Galley Wench Tales

Exploring the world through the people we meet
and the food they eat.

Tantalizing beltline of perfect shells on St. Barts aptly named
Shell Beach.

Jillions of jewels – which I had.  Creepy crawlers – which my brother had.  Easy-bake ovens – I envied my neighbor’s.  We did not entirely keep up with the Jones, or the Woolcinskis, in that case.  Nor did we own an automatic dishwasher then, to the horror of the folks who bought our home.
For context… shells were small, but still stunning.  Sigh…
my feet have not yet returned to this state of
cleanliness since their Saba mud slathering
(click here to read about that).
Those of you in my age bracket understand that giddy era.  It was back when kids were encouraged to play with scalding hot metal devices to create all sorts of useless crap.  Back in the era before we flooded our homes with cheap Chinese… everything… it wasn’t that uncommon to spend much more making it yourself – for fun!  Dangerous chemicals for home use were in vogue…. Like Dad’s home-made fiberglass van camper shell conversion, which grossly overstayed its welcome during its construction phase in our garage.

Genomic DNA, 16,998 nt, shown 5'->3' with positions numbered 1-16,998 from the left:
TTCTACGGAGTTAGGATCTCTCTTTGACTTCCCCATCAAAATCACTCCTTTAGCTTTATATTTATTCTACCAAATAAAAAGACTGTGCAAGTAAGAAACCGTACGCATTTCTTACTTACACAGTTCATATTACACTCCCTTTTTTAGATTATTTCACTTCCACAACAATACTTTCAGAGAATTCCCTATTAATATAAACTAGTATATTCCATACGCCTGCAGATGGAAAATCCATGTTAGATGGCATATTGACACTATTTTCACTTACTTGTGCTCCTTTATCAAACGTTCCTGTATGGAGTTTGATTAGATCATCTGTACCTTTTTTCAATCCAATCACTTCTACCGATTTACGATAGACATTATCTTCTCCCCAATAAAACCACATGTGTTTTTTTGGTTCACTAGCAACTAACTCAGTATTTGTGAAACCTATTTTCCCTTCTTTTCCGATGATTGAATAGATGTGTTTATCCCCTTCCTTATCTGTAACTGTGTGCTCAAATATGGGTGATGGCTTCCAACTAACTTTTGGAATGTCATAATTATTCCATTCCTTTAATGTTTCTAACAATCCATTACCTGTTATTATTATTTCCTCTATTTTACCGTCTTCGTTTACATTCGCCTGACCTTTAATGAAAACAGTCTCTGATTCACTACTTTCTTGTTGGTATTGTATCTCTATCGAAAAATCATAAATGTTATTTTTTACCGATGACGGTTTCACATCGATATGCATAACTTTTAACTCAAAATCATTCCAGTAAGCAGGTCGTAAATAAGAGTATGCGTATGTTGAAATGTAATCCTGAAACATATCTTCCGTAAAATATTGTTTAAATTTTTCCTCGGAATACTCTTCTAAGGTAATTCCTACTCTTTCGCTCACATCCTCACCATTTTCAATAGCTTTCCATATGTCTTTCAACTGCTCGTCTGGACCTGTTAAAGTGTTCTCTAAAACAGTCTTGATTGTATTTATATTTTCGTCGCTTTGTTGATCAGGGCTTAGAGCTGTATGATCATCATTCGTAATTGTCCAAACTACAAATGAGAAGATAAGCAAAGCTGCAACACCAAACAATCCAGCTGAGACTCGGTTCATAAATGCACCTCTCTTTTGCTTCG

Even for non-shell-hunters, St. Barts Shell Beach is
a great beach to play at.  Boats were anchored, but a bit rolly.
Ah… but Mom will undoubtedly take a trip back on memory lane with the word… Lucite.  Despite that 70s craze, and mom’s shell-embedded molded lucite trivets and other craft knick-knacks (fortunately she did not follow the toilet seat making trend), we were unable to make a dent in the boxes and boxes of shells.  We’d collected the shells – cowries, coffebeans, olive shells, coral tubes, sand dollars, sea urchins — over the years of low-tide beachcombing at LaJolla’s Shell Beach.  Not sure what hapless soul finally took them off our hands.
Okay, I did take a few more than these.  But not many!  Honest!
In spite of, or perhaps because of those precious childhood memories, I find myself incapable of passing up the treasure trove of nature’s bounty at Shell Beach, St. Barts.  Mostly, though, I looked, and took pictures, and only about a dozen small shells. Okay, a little more than a dozen, but not many more.